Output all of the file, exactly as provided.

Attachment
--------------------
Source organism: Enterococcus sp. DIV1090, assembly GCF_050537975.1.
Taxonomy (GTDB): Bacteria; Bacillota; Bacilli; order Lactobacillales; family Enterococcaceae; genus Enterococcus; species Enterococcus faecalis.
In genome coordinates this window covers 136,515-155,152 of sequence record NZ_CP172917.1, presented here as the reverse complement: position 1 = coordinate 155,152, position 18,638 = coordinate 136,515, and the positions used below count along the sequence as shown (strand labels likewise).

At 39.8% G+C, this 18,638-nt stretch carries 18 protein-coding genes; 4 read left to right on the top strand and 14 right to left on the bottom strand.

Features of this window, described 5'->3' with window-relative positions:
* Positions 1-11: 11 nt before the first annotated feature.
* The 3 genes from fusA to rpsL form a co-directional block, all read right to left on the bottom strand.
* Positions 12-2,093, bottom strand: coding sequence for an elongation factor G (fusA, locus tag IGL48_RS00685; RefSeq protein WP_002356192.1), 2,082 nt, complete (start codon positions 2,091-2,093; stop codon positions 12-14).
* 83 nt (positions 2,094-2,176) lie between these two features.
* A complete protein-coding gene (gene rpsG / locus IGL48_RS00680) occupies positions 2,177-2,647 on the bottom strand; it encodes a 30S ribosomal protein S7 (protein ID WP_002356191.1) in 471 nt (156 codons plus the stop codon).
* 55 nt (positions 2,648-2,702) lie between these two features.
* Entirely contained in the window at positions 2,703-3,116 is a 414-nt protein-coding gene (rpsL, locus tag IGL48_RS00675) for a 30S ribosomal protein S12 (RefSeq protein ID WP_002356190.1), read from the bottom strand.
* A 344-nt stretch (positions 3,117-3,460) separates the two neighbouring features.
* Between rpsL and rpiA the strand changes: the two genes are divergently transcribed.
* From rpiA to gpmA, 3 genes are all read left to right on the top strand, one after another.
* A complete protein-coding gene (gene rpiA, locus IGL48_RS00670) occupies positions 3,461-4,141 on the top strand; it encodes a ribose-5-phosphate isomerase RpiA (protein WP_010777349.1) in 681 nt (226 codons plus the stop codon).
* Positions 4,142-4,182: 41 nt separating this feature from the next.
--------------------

Source organism: Enterococcus sp. DIV1090, assembly GCF_050537975.1.
Taxonomy (GTDB): Bacteria; Bacillota; Bacilli; order Lactobacillales; family Enterococcaceae; genus Enterococcus; species Enterococcus faecalis.
In genome coordinates this window covers 136,515-155,152 of sequence record NZ_CP172917.1, presented here as the reverse complement: position 1 = coordinate 155,152, position 18,638 = coordinate 136,515, and the positions used below count along the sequence as shown (strand labels likewise).

At 39.8% G+C, this 18,638-nt stretch carries 18 protein-coding genes; 4 read left to right on the top strand and 14 right to left on the bottom strand.

Features of this window, described 5'->3' with window-relative positions:
* Positions 1-11: 11 nt before the first annotated feature.
* The 3 genes from fusA to rpsL form a co-directional block, all read right to left on the bottom strand.
* Positions 12-2,093, bottom strand: coding sequence for an elongation factor G (fusA, locus tag IGL48_RS00685; RefSeq protein WP_002356192.1), 2,082 nt, complete (start codon positions 2,091-2,093; stop codon positions 12-14).
* 83 nt (positions 2,094-2,176) lie between these two features.
* A complete protein-coding gene (gene rpsG / locus IGL48_RS00680) occupies positions 2,177-2,647 on the bottom strand; it encodes a 30S ribosomal protein S7 (protein ID WP_002356191.1) in 471 nt (156 codons plus the stop codon).
* 55 nt (positions 2,648-2,702) lie between these two features.
* Entirely contained in the window at positions 2,703-3,116 is a 414-nt protein-coding gene (rpsL, locus tag IGL48_RS00675) for a 30S ribosomal protein S12 (RefSeq protein ID WP_002356190.1), read from the bottom strand.
* A 344-nt stretch (positions 3,117-3,460) separates the two neighbouring features.
* Between rpsL and rpiA the strand changes: the two genes are divergently transcribed.
* From rpiA to gpmA, 3 genes are all read left to right on the top strand, one after another.
* A complete protein-coding gene (gene rpiA, locus IGL48_RS00670) occupies positions 3,461-4,141 on the top strand; it encodes a ribose-5-phosphate isomerase RpiA (protein WP_010777349.1) in 681 nt (226 codons plus the stop codon).
* Positions 4,142-4,182: 41 nt separating this feature from the next.